Phenomenology and Epidemiology of Pathological Skin Picking

Brian L. Odlaug and Jon E. Grant

in The Oxford Handbook of Impulse Control Disorders

Published in print August 2011 | ISBN: 9780195389715
Published online September 2012 | e-ISBN: 9780199940431 | DOI:

Series: Oxford Library of Psychology

 Phenomenology and Epidemiology of Pathological Skin Picking

Show Summary Details


Pathological skin picking (PSP), or neurotic excoriation, is characterized by the repetitive and compulsive picking of skin, causing tissue damage. It appears to have a prevalence rate of 1.4%–5.4% in the general population and is seen predominantly in females in clinical settings. Individuals with PSP may pick for hours each day, resulting in significant scarring, infections, and medical complications. Although PSP is common, most individuals with this disorder are unaware of treatment options and thus often do not seek treatment. Co-occurring psychiatric conditions are common in PSP, with depressive, anxiety, and obsessive-compulsive disorders presenting as the most prevalent conditions. Significant psychosocial impairment and activity avoidance due to shame and embarrassment are frequent. Neurocognitive research has recently shown that individuals with PSP have deficits in inhibitory control, a finding similar to that found in trichotillomania. From a public health perspective, concurrent collaboration between dermatology and the behavioral sciences is imperative for future advances in the understanding and treatment of PSP.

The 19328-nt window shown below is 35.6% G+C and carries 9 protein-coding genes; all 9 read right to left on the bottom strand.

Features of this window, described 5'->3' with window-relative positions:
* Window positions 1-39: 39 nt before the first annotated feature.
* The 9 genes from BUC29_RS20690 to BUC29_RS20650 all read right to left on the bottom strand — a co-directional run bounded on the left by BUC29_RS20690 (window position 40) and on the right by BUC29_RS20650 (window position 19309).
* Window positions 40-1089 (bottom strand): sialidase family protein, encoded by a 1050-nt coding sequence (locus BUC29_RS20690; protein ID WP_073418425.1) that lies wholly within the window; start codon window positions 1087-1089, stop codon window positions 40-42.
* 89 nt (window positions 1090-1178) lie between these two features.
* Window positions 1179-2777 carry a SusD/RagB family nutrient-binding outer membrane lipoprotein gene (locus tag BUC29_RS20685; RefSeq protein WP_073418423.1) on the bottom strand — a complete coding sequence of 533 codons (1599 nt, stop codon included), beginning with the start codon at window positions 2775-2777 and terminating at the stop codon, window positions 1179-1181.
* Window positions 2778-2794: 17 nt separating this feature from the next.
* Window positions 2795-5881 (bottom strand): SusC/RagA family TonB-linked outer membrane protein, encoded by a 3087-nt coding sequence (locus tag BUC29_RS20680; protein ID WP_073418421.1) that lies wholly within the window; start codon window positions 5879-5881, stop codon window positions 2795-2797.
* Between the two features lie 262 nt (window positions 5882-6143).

Keywords: clinical characteristics; comorbidity; dermatology; impulse control disorders; neurotic excoriation; obsessive-compulsive spectrum; pathological skin picking; skin

Article.  6958 words. 

Subjects: Clinical Psychology

Full text: subscription required

How to subscribe Recommend to my Librarian

Buy this work at Oxford University Press »

Users without a subscription are not able to see the full content. Please, subscribe or login to access all content.